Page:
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Q&A: winter weather: what if staff can’t make it into work?

What rights do employees have if they are not able to make it into work due to adverse weather conditions?

Wintry weather has affected many parts of the country this month, with many schools and businesses falling victim to sudden seasonal extremes. What rights do employees have if they are not able to make it into work due to adverse weather conditions and what steps should employers take to deal with travel disruption?

1.  Do we need to pay employees who cannot get to work because of the bad weather?

Employees do not have an automatic legal right to be paid if they are not able to get to work because of bad weather, unless they can establish a contractual right to pay. Employment contracts are usually silent on this point. If that is the case, employees may argue that they have an implied contractual right to be paid if they can show an established custom and practice of continuing to pay employees in similar circumstances in the past, so this is something worth checking.

There are limited exceptions to this rule, for example where an employer provides transport to the place of work and this has been cancelled because of the weather and the employee has otherwise been ready and willing to attend work.

Employees may claim unlawful deduction from wages in the employment tribunal to recover lost wages. For this type of claim to succeed, they will be required to show that there has been a failure to pay in accordance with their contract of employment.

2. How much can be deducted?

On the basis that pay can be withheld, only one day’s pay for each day of absence. However, this may not be a straightforward calculation for all employees. If you have any concerns about the appropriate amount of a deduction please do not hesitate to get in touch for expert advice.

3. How can we deal with school/nursery closures?

Employees are entitled to take reasonable time off to deal with the unexpected closure of a school or nursery caused by bad weather, but do not have the right to be paid.

4. Should we just pay anyway?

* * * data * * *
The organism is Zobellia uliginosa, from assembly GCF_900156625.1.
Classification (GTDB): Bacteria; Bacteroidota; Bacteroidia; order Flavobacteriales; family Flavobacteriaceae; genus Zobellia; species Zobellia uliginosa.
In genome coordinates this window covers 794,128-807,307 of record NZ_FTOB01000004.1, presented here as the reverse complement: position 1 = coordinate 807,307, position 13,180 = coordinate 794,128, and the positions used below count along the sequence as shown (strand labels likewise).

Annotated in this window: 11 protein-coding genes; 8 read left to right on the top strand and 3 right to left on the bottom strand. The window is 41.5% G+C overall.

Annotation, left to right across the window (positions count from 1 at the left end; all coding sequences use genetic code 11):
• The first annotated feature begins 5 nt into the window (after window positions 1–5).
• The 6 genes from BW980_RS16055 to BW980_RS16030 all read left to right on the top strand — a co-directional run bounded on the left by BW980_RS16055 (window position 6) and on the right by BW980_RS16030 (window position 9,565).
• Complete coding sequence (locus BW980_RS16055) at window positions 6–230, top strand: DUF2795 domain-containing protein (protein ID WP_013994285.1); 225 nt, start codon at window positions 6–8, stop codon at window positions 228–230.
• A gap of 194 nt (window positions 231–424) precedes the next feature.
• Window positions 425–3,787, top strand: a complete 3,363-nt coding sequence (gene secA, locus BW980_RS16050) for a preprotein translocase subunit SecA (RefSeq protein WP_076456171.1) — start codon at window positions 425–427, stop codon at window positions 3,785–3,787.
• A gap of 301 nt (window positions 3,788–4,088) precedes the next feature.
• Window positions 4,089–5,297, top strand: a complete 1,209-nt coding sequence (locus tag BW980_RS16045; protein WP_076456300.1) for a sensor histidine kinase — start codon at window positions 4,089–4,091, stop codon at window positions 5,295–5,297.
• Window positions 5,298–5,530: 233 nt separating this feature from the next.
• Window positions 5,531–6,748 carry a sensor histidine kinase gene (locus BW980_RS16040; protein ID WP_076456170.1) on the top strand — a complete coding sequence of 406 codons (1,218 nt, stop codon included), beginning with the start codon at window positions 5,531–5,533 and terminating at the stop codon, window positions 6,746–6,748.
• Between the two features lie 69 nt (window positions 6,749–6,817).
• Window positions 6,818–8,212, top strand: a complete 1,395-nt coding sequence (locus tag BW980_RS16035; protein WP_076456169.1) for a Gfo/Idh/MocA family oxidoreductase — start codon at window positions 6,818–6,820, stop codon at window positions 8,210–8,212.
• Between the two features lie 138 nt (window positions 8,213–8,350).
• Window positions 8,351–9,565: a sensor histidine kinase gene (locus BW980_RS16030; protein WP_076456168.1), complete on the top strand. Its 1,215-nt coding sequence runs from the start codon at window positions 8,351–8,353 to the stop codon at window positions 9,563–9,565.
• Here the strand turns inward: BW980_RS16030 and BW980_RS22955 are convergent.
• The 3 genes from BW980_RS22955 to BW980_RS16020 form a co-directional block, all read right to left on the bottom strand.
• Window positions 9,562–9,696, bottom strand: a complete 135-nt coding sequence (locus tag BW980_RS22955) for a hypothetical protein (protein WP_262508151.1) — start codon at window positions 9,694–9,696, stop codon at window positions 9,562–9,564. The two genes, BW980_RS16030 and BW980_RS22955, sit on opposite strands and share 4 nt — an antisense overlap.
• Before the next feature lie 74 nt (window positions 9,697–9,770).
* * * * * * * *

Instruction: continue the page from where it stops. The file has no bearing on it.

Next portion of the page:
Regardless of the legal position, employers may decide to continue paying employees even if they are not able to make it into work because of bad weather.  

Deducting pay in circumstances where employees are not able to attend work may damage productivity and morale in the long-term. There is also the possibility that employees may decide to call in sick, to take advantage of company sick pay, rather than honestly declare that they have not been able to make it to work. This would be a disciplinary offence, but it can often be difficult to establish evidence to support that this is what the employee has done. 

Paying employees who fail to attend work may, on the other hand, disadvantage those who make the extra effort to make it to work through the weather. This should be carefully managed to reduce the risk of resentment and the efforts of those who have made it to work should be recognised.

5.  Are there any other options? 

There may be other alternative options available which will allow employees to continue working despite the bad weather. It may be possible to allow office-based workers to work remotely from home, rather than require them to attend their place of work. For those who are required to attend work in person, options include allowing later arrivals; or allowing employees to work at other accessible sites closer to their home.

As an alternative to making deductions from pay, other possible options include offering employees the opportunity to agree to take paid annual leave; or making up the hours at a later date either by swapping shifts of working overtime.

Employers in the health sector (or those in any sector where continuity of service/production is important) will need to make arrangements to cover absent employees to ensure continued quality of patient care (or service/production). This may require employees who are able to attend work to work longer hours, with compensatory rest at a later date, whilst ensuring that this in itself does not amount to a risk to health and safety of the employees or patients.

6. Do we need a bad weather policy?

Now may be a good time to decide how to manage periods of disruption caused by adverse weather and other unexpected events. It may be sensible to implement a policy setting out how adverse weather conditions will be managed and what staff should do in the event of travel disruption, whilst ensuring all staff are aware of their responsibilities to attend work if they can and to notify you promptly if they are unable to make it. While a ‘bad weather’ policy isn’t an essential part of a core policy tool-kit, it will be a really useful reference point if adverse conditions hit suddenly and your organisation finds itself short-handed at short notice.

Ian Pace ( is an Associate in the Employment, Pensions and Immigration team and is based in Manchester. If you have any questions, please do not hesitate to contact Ian or speak to your usual Weightmans advisor.

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